Hugo in London
by Marina J. Neary
|Cast of Characters|
Wynfield and Kip are left alone.
WYNFIELD (pokes Kip in the chest): That was one nasty trick you played on me.
KIP (feigns innocence): What are you talking about?
WYNFIELD: Letting me fight that fat old man!
KIP (raises his hands in self-defense): Don’t be cross with me. I’ve never seen this man before. Reverend Barclay brought him here.
WYNFIELD: But you own this bloody circus! Now this stuffy spinster will tell everyone that I attack feeble old men. You know how women talk.
KIP: This one won’t say a word. She’s is my fiancée of seven years. I know, it’s been an obscenely long engagement, and it will probably go on for another decade or two.
WYNFIELD: Ah, what’s one prank between old friends? Let me show you something.
KIP: Another card trick?
WYNFIELD: Something better yet.
He draws a revolver from his pocket. Kip’s eyes widen.
KIP: Model Adams?
WYNFIELD: Just like they showed at the Great Exhibition. This gadget haunted me in my dreams for three years.
KIP: I daren’t ask how this toy found its way into your pants.
WYNFIELD (twirls the revolver): When you crave something, you find ways. It helps to have friends at a weapons factory. The constable didn’t suspect a thing. And now we have these handsome shiny toys. If you know anybody who needs one—
KIP: You’re out of your mind.
WYNFIELD: You can’t expect me to keep this treasure to myself! If anything, you should be proud of me. I feel like Prometheus bringing light to people.
KIP: That’s awfully noble of you, but we all know what happened to Prometheus. Honestly, Wyn, you mustn’t boast about such things.
WYNFIELD: I’m not boasting. I’m sharing my joy with my dearest chum.
KIP: And as your chum, I’d hate to see you locked up. If you get caught—
WYNFIELD: But I won’t get caught. Call it the luck of the Welsh!
KIP: Soon your luck will run out, and Southwark will lose its beloved clown.
WYNFIELD: I can’t let my father go to debtor’s prison. Tax collectors are rapping on his door already. He’s one hair away from having his tavern repossessed.
KIP: It grieves me to hear that. I didn’t suspect that Dr. Grant’s situation was so dire.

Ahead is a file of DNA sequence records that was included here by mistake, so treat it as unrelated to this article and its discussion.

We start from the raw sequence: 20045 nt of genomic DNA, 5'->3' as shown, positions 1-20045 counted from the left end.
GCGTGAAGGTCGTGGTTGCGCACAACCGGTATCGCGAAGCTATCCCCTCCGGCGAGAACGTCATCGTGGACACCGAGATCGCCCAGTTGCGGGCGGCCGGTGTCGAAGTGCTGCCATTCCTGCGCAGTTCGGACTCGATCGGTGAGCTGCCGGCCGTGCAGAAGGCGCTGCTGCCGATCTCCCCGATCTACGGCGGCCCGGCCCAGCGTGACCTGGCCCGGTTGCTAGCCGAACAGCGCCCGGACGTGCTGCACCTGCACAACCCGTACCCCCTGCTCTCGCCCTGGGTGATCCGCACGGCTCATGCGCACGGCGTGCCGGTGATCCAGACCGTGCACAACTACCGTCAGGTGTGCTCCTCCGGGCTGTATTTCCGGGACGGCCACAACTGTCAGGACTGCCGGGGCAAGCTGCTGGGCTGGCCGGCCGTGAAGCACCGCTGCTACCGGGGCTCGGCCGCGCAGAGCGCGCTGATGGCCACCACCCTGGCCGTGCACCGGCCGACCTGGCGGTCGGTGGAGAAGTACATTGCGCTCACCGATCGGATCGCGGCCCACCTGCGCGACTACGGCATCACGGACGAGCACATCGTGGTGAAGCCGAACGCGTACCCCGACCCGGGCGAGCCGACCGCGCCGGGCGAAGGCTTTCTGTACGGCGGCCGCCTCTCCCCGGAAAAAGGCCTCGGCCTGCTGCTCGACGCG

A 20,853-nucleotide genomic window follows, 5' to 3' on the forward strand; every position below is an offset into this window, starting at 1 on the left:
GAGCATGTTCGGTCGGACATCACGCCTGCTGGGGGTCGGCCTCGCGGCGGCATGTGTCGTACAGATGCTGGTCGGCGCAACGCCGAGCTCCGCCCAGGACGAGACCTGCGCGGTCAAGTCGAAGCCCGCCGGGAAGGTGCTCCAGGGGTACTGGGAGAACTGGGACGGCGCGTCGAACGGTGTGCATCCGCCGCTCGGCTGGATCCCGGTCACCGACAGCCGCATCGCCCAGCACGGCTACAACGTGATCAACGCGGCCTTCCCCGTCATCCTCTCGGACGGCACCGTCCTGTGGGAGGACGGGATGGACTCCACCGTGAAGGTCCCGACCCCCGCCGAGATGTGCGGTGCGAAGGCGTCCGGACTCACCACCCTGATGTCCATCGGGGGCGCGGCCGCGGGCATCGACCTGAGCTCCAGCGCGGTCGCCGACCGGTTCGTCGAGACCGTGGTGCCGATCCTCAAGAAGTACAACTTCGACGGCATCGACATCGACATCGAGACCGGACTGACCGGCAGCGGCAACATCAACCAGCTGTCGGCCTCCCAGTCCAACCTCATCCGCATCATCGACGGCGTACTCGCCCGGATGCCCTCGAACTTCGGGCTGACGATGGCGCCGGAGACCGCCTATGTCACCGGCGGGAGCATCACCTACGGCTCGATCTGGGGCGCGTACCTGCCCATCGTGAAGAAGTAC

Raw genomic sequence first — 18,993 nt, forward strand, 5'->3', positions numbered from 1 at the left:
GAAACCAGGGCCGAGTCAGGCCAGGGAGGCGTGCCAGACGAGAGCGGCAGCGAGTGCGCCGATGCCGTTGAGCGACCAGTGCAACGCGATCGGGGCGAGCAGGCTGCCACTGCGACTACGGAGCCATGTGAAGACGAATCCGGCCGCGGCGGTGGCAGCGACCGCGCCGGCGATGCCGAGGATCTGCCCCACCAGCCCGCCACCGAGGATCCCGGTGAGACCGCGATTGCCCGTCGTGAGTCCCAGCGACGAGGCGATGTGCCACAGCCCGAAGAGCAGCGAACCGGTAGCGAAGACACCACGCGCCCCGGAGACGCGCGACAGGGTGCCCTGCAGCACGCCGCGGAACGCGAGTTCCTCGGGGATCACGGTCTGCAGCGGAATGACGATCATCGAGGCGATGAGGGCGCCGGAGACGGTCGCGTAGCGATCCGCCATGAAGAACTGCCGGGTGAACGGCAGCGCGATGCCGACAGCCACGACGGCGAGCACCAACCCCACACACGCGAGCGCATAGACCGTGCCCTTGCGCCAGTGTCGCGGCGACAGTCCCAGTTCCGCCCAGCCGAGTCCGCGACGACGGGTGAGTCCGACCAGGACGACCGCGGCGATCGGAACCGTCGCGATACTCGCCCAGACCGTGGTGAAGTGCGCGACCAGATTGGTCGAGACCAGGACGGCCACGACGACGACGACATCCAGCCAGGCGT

WYNFIELD: It isn’t his custom to complain. This is where I step in, to repay my debt.
KIP: By stealing? Does Dr. Grant know of your little occupation?
WYNFIELD: He doesn’t need to know. He’s a Cambridge graduate. He’s not bred for this life. Nevertheless, he sheltered me. To this day we joke that we were both exiled, he from medicine, and I from a gang. But, he’s still a doctor, and I’m still a thief.
KIP: There are honest ways to make money.
WYNFIELD: Hah! You believe that honest labor will cover six months of taxes? I’ve been unloading ships since the age of twelve. Even if I crack my spine, it won’t suffice.
KIP: If you need money, just ask. Name your sum.
WYNFIELD: No handouts, please.
KIP: It’s not a handout. It’s a perfectly selfish act on my part. You keep me entertained. I’m buying your freedom with my money. Everyone wins.
WYNFIELD: Well, I don’t value my freedom or even my life too highly these days.
KIP: What’s this — spring melancholy? I keep telling you: drink lime juice.
WYNFIELD (apathetically, looking down): Diana is dying.
KIP: The girl has been ‘dying’ for the past fifteen years. She stages those coughing fits to attract attention. It’s part of her theatrical act — the corpse bride.
WYNFIELD: Last night she sprayed blood all over the tablecloth. Was that an act? She can’t even walk upstairs without gasping for air. Opium no longer helps, and morphine makes her mad. Her enemy lives inside her chest. But she and I don’t want to talk about it. We play dice and get drunk, as if we had another fifty years ahead of us.
KIP: Perhaps, you still do. You’re digging too many graves at once. You should’ve been a grave-digger instead of an actor.
WYNFIELD: If I need a sermon on hope, I’ll go to Reverend Barclay. He’s the master of drivel on the healing powers of prayer. But we know it’s just to fill the pews in churches. I better go.
KIP: And your performance?
WYNFIELD: I’m in no state to perform tonight. Give my apologies to the lads from the Parliament. I better check on that French patient of ours.
To be continued...
Copyright © 2008 by Marina J. Neary